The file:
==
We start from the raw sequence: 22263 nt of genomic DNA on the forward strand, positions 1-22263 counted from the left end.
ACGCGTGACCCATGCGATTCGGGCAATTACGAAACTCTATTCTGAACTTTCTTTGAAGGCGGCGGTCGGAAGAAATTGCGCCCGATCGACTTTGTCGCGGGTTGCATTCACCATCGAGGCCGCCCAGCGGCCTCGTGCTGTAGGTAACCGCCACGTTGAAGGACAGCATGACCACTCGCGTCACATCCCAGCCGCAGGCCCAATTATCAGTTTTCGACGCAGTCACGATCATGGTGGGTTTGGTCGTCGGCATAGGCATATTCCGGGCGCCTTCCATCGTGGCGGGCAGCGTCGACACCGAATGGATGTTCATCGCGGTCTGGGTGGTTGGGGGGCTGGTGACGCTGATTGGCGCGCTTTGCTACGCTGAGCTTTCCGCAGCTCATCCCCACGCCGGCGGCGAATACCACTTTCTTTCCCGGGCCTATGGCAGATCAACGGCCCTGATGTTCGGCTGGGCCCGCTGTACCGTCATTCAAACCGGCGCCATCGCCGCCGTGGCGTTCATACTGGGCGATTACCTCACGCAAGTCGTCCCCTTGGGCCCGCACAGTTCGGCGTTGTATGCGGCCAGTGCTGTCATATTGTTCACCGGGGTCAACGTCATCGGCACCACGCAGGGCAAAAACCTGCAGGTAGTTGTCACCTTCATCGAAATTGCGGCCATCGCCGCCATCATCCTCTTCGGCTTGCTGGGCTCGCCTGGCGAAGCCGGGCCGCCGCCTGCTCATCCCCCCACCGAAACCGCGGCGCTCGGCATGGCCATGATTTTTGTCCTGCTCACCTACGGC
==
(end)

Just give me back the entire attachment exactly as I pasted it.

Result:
We start from the raw sequence: 22263 nt of genomic DNA on the forward strand, positions 1-22263 counted from the left end.
ACGCGTGACCCATGCGATTCGGGCAATTACGAAACTCTATTCTGAACTTTCTTTGAAGGCGGCGGTCGGAAGAAATTGCGCCCGATCGACTTTGTCGCGGGTTGCATTCACCATCGAGGCCGCCCAGCGGCCTCGTGCTGTAGGTAACCGCCACGTTGAAGGACAGCATGACCACTCGCGTCACATCCCAGCCGCAGGCCCAATTATCAGTTTTCGACGCAGTCACGATCATGGTGGGTTTGGTCGTCGGCATAGGCATATTCCGGGCGCCTTCCATCGTGGCGGGCAGCGTCGACACCGAATGGATGTTCATCGCGGTCTGGGTGGTTGGGGGGCTGGTGACGCTGATTGGCGCGCTTTGCTACGCTGAGCTTTCCGCAGCTCATCCCCACGCCGGCGGCGAATACCACTTTCTTTCCCGGGCCTATGGCAGATCAACGGCCCTGATGTTCGGCTGGGCCCGCTGTACCGTCATTCAAACCGGCGCCATCGCCGCCGTGGCGTTCATACTGGGCGATTACCTCACGCAAGTCGTCCCCTTGGGCCCGCACAGTTCGGCGTTGTATGCGGCCAGTGCTGTCATATTGTTCACCGGGGTCAACGTCATCGGCACCACGCAGGGCAAAAACCTGCAGGTAGTTGTCACCTTCATCGAAATTGCGGCCATCGCCGCCATCATCCTCTTCGGCTTGCTGGGCTCGCCTGGCGAAGCCGGGCCGCCGCCTGCTCATCCCCCCACCGAAACCGCGGCGCTCGGCATGGCCATGATTTTTGTCCTGCTCACCTACGGC